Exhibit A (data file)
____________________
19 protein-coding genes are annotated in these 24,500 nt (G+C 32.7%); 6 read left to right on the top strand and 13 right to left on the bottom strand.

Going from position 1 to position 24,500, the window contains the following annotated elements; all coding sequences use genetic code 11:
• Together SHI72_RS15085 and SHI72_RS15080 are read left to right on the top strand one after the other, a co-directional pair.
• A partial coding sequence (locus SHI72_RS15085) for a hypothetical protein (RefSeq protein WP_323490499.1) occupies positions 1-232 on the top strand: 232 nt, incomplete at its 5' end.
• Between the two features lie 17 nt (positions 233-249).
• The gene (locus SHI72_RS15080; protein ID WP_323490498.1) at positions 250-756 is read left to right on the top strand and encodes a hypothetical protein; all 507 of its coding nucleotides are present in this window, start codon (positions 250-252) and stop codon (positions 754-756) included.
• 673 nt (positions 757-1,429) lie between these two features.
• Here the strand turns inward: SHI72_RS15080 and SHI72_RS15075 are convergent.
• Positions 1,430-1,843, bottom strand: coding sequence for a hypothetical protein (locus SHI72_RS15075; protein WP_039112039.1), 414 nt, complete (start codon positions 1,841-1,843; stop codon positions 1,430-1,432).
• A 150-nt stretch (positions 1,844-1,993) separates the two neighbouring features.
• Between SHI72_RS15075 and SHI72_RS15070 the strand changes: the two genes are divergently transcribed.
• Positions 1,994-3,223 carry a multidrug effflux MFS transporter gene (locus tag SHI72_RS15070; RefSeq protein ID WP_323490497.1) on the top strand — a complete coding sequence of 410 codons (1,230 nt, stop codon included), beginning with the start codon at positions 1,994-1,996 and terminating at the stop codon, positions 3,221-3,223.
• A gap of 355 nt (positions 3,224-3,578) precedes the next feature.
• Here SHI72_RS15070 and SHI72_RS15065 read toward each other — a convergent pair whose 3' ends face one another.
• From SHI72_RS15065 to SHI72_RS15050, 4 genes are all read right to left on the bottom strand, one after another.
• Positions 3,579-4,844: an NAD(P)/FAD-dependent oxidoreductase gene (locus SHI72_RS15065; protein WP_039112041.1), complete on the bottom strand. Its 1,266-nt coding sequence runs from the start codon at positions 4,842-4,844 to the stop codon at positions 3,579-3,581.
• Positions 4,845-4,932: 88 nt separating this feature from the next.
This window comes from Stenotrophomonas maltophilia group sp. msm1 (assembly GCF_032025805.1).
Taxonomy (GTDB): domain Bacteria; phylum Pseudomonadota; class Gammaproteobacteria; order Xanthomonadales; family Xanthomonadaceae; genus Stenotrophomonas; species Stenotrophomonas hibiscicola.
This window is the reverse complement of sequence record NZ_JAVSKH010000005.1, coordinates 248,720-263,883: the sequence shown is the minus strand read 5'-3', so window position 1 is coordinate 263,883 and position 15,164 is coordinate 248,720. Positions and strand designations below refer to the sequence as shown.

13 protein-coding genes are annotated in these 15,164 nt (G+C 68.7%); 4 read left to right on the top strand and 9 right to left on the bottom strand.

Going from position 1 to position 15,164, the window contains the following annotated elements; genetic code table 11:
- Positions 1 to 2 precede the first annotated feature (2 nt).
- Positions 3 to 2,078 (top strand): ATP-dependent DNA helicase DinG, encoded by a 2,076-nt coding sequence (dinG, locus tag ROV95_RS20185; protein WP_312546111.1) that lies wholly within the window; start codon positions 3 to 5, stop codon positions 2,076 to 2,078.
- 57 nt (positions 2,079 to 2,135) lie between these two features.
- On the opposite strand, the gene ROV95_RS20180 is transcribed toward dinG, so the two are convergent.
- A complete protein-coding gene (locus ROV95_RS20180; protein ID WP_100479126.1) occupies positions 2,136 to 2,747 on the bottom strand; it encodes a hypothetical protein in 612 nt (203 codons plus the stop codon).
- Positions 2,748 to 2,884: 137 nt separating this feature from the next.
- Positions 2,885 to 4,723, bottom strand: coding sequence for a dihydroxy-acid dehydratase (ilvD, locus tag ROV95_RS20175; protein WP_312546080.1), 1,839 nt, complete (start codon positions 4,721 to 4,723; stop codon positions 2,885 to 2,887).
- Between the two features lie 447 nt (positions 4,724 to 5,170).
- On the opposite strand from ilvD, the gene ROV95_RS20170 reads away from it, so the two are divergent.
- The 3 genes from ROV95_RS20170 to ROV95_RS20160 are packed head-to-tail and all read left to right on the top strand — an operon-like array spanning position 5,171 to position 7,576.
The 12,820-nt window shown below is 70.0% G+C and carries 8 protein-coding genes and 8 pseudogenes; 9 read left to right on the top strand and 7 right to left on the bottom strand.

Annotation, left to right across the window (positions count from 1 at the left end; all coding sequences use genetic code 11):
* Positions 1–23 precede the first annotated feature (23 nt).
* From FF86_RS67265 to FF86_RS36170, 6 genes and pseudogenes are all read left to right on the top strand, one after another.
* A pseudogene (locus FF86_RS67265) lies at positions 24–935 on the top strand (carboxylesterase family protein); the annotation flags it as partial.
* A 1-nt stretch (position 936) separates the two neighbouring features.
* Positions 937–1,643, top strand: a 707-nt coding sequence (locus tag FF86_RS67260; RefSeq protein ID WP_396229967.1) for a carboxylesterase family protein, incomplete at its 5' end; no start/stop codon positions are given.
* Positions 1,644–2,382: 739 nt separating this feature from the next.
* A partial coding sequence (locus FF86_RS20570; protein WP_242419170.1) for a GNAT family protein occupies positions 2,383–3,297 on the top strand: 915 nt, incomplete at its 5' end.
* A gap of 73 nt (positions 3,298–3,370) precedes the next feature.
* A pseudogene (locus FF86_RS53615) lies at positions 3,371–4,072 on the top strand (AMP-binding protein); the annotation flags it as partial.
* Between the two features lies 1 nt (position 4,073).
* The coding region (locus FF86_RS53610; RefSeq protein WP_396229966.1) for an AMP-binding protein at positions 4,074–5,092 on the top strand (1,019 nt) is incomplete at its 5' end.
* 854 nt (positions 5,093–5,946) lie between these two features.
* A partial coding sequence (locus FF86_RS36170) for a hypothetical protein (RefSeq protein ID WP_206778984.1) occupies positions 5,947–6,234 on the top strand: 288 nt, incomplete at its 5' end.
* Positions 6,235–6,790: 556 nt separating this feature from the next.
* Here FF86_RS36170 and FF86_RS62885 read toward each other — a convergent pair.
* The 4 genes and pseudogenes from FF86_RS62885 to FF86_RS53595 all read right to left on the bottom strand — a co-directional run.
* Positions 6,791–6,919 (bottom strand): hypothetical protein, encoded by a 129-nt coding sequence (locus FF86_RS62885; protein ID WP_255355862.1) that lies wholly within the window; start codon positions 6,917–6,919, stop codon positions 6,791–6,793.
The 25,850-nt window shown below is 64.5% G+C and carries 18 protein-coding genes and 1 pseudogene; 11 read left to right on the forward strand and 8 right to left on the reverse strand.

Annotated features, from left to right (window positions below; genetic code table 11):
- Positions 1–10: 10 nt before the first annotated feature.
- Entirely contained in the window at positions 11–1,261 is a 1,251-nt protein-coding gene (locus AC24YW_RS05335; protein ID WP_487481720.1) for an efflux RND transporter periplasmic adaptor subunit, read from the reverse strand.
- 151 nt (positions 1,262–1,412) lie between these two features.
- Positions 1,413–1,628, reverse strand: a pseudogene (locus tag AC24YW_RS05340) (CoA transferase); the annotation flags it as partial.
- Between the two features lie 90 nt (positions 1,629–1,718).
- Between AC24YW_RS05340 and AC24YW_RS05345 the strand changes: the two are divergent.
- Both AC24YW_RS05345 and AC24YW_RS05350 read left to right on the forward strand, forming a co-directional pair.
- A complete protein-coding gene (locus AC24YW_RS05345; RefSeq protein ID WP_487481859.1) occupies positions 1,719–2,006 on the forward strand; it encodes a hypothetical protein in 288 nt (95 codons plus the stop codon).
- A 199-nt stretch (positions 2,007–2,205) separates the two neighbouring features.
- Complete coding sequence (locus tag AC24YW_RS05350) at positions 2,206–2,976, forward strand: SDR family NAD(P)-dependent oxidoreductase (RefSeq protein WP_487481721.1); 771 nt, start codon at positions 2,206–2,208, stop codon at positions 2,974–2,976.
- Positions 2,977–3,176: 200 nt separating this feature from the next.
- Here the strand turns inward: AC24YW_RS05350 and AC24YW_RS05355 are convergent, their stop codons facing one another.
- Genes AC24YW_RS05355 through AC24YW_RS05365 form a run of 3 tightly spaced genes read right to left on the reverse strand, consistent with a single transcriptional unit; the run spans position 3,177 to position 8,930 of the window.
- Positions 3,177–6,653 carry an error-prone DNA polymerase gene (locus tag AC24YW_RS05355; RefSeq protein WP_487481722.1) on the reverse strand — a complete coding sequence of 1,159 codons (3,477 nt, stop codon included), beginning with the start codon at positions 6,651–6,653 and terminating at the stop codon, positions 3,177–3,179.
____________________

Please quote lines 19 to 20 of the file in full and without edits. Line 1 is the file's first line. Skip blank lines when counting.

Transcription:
Taxonomy (GTDB): domain Bacteria; phylum Pseudomonadota; class Gammaproteobacteria; order Xanthomonadales; family Xanthomonadaceae; genus Stenotrophomonas; species Stenotrophomonas hibiscicola.
This window is the reverse complement of sequence record NZ_JAVSKH010000005.1, coordinates 248,720-263,883: the sequence shown is the minus strand read 5'-3', so window position 1 is coordinate 263,883 and position 15,164 is coordinate 248,720. Positions and strand designations below refer to the sequence as shown.